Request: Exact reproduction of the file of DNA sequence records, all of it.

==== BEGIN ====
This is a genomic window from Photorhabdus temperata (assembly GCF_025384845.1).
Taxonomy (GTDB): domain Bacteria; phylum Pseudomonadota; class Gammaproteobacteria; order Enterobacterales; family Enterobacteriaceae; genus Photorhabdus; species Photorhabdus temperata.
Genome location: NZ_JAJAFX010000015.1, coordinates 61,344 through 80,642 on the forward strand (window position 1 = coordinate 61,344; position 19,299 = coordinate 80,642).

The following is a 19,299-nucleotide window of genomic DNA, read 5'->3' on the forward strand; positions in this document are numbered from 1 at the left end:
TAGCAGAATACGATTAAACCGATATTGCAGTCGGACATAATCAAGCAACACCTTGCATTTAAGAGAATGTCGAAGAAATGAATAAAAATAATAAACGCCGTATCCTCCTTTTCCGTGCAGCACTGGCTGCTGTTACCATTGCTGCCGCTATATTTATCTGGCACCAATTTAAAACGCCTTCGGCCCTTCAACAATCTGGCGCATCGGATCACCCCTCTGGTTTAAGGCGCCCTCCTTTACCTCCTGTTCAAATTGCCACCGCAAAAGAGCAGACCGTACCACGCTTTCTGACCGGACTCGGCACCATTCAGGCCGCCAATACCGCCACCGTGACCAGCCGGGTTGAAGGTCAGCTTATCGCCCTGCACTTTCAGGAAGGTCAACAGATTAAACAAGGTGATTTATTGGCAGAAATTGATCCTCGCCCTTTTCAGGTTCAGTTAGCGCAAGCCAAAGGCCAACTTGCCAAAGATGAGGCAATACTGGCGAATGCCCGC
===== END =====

This is a genomic window from Photorhabdus temperata (assembly GCF_025384845.1).
Taxonomy (GTDB): domain Bacteria; phylum Pseudomonadota; class Gammaproteobacteria; order Enterobacterales; family Enterobacteriaceae; genus Photorhabdus; species Photorhabdus temperata.
Genome location: NZ_JAJAFX010000015.1, coordinates 61,344 through 80,642 on the forward strand (window position 1 = coordinate 61,344; position 19,299 = coordinate 80,642).

The following is a 19,299-nucleotide window of genomic DNA, read 5'->3' on the forward strand; positions in this document are numbered from 1 at the left end:
TAGCAGAATACGATTAAACCGATATTGCAGTCGGACATAATCAAGCAACACCTTGCATTTAAGAGAATGTCGAAGAAATGAATAAAAATAATAAACGCCGTATCCTCCTTTTCCGTGCAGCACTGGCTGCTGTTACCATTGCTGCCGCTATATTTATCTGGCACCAATTTAAAACGCCTTCGGCCCTTCAACAATCTGGCGCATCGGATCACCCCTCTGGTTTAAGGCGCCCTCCTTTACCTCCTGTTCAAATTGCCACCGCAAAAGAGCAGACCGTACCACGCTTTCTGACCGGACTCGGCACCATTCAGGCCGCCAATACCGCCACCGTGACCAGCCGGGTTGAAGGTCAGCTTATCGCCCTGCACTTTCAGGAAGGTCAACAGATTAAACAAGGTGATTTATTGGCAGAAATTGATCCTCGCCCTTTTCAGGTTCAGTTAGCGCAAGCCAAAGGCCAACTTGCCAAAGATGAGGCAATACTGGCGAATGCCCGC